28. Rule 29.12(1), as Mr Wolanski points out, is materially the same as rule 53.4 of the Adoption Rules 1984 (now FPR rule 14.24), the governing provision in Re X (Adopted Child: Access to Court File) [2014] EWFC 33, [2015] 1 FLR 375. For present purposes, what is important to note is that (i) neither rule 14.24 nor rule 29.12(1) contain any limitation on, or indication of the circumstances in which a judge should exercise, the court’s power in any particular case, and (ii) there is no limitation of the power to “exceptional circumstances”.

    29. In Re X (Adopted Child: Access to Court File) [2014] EWFC 33, [2015] 1 FLR 375, I was concerned with an application by the daughter of an adopted person who was now dead for access to the court’s file of his adoption proceedings. I adopted, as being, so far as it went, apt and accurate, the following propositions formulated by counsel appearing before me as advocate to the court (see para 29):

    “(i) The court has a discretion whether to disclose information contained in its own file to the applicant.

    (ii) In considering whether or not to exercise that discretion the court should have regard to all the circumstances of the case and should exercise its discretion justly.

    (iii) The public policy of maintaining public confidence in the confidentiality of adoption files is an important consideration.

    (iv) The duration of time that has elapsed since the order was made, and the question of whether any or all of the affected parties are deceased, are important considerations.

    (v) The nature of the connection between the applicant with the information sought from the court file is an important consideration.

    (vi) The potential impact of disclosure on any relevant third parties, and any safeguards that could be put in place to mitigate this, is an important consideration.”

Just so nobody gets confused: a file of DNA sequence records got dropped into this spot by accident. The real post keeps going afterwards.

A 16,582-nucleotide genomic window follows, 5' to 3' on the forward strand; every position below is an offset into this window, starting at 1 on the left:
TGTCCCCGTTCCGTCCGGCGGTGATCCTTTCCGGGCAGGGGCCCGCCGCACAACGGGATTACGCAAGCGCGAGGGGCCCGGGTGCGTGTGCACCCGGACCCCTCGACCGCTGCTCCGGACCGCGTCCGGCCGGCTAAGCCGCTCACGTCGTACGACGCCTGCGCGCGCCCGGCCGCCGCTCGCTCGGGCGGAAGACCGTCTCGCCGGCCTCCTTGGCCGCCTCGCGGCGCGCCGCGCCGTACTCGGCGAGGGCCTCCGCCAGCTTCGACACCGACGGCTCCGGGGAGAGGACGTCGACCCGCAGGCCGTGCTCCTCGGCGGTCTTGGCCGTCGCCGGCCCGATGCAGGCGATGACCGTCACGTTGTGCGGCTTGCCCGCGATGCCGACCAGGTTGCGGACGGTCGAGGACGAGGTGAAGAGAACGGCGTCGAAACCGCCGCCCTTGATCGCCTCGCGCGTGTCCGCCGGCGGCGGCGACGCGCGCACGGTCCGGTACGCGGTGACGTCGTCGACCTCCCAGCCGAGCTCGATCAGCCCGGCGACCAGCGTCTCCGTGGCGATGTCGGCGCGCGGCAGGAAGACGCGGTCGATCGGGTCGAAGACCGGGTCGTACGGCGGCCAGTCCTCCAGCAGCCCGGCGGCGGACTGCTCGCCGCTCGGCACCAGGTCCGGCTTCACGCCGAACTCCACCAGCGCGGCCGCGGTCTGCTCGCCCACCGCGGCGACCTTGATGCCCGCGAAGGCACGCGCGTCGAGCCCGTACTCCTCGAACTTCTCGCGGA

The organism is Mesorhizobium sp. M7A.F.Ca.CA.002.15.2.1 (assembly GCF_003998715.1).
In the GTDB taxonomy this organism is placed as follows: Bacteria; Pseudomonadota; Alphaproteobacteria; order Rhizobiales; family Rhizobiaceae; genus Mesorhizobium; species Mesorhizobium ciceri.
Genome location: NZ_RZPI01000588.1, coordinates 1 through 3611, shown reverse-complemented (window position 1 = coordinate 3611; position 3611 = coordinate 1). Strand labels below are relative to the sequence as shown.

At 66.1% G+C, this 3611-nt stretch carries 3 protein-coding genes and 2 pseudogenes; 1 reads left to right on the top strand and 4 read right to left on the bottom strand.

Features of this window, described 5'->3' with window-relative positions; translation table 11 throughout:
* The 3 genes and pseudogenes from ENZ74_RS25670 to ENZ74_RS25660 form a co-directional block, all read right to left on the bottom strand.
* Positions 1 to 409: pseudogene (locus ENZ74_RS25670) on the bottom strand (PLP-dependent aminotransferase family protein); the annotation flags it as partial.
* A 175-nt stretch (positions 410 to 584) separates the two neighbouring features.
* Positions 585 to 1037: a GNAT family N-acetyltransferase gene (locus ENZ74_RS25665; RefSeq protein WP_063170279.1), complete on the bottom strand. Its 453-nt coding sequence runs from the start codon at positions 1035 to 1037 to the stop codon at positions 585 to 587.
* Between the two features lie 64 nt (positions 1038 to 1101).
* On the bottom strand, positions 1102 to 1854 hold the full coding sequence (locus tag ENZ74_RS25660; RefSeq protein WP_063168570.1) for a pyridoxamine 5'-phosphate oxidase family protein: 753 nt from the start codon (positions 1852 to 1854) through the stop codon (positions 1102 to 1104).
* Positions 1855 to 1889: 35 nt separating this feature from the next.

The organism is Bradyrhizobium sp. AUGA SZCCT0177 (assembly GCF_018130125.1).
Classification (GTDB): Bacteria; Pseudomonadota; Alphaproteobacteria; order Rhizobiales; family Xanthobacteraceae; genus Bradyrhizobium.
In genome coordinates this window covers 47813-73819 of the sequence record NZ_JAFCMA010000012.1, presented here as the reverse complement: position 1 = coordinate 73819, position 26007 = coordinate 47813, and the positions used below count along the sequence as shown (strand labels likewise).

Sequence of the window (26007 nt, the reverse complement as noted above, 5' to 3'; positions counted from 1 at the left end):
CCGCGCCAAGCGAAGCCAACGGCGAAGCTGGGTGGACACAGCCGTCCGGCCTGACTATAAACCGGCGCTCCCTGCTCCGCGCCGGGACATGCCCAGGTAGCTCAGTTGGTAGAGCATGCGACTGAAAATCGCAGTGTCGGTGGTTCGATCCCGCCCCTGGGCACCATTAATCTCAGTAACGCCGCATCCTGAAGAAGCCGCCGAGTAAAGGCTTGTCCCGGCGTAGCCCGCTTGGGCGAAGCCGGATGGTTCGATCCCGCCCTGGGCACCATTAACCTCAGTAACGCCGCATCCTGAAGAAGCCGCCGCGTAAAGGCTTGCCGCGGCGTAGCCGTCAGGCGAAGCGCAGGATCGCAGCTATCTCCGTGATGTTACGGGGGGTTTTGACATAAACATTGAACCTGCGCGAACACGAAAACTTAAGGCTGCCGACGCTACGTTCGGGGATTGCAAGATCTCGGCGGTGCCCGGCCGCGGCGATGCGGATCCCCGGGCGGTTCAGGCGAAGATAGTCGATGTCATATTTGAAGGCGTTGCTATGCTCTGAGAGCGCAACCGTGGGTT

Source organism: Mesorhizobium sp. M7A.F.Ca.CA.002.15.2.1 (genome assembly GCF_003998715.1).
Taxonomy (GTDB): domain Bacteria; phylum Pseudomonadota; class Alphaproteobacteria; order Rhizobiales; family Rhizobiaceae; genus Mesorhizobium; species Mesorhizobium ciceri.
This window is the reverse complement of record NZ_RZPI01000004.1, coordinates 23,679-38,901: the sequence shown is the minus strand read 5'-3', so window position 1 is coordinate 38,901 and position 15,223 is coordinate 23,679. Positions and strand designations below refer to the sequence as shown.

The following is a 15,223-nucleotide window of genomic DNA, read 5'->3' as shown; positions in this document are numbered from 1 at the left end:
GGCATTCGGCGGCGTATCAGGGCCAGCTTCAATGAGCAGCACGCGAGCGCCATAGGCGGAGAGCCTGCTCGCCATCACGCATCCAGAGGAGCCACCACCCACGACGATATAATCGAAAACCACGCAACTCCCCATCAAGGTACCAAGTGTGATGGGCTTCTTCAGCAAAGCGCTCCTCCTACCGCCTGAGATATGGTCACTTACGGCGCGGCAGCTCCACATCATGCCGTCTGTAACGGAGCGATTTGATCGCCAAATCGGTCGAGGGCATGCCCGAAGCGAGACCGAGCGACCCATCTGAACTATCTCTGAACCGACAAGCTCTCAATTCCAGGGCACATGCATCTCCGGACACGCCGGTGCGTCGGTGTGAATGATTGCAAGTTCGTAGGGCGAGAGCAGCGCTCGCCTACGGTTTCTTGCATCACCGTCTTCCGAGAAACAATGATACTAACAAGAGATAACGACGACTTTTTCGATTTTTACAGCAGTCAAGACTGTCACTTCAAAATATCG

30. In relation to this formulation, I make three observations. First, it is, of course, not to be treated as if it were the words of a statute or rule. Secondly, it was, as is apparent, formulated in the context of an application to see an adoption file. Thirdly, where, as in the present case (though not in Re X), there are living people whose interests will or may be affected by the disclosure which is being sought, the decision as to whether or not to permit disclosure has to be undertaken giving anxious scrutiny, in accordance with well-established principles which there is no need for me to rehearse, not merely to the public interests involved but, critically, to the private (and probably conflicting) Article 8 and other rights of everyone involved.

    31. In conclusion, Mr Wolanski submits that B has strong and proper grounds for wishing to see the contents of the court file. Rightly, he acknowledges that the disclosure sought by B engages, in relation to G and BB, both their Article 8 rights and in any event, so far as medical information is in issue, their rights to medical confidentiality. But, he submits, this further disclosure relates solely to historic matters about which B already knows much, and B will not pass the information to third parties; so, he submits, it is difficult to see what the detriment is to either G or BB of the further disclosure being sought.

    32. In relation to medical confidentiality (for which see Re C (A Child) (Application by Dr X and Y) [2015] EWFC 79, [2017] 1 FLR 82) it is important to remember two important aspects of the Strasbourg jurisprudence as emphasised in, for example, Z v Finland (1998) 25 EHRR 371 and MS v Sweden (1999) 28 EHRR 313. First, as it was put in Z v Finland, para 95, and reiterated in MS v Sweden, para 41, that:

    “‘the protection of … medical data, is of fundamental importance to a person’s enjoyment of his or her right to respect for private and family life as guaranteed by Article 8 of the Convention. Respecting the confidentiality of health data is a vital principle in the legal systems of all the Contracting Parties to the Convention. It is crucial not only to respect the sense of privacy of a patient but also to preserve his or her confidence in the medical profession and in the health services in general.”

    Secondly, that if there is to be disclosure without the consent of the patient there must be what in Z v Finland, para 103, the court referred to as “effective and adequate safeguards against abuse.”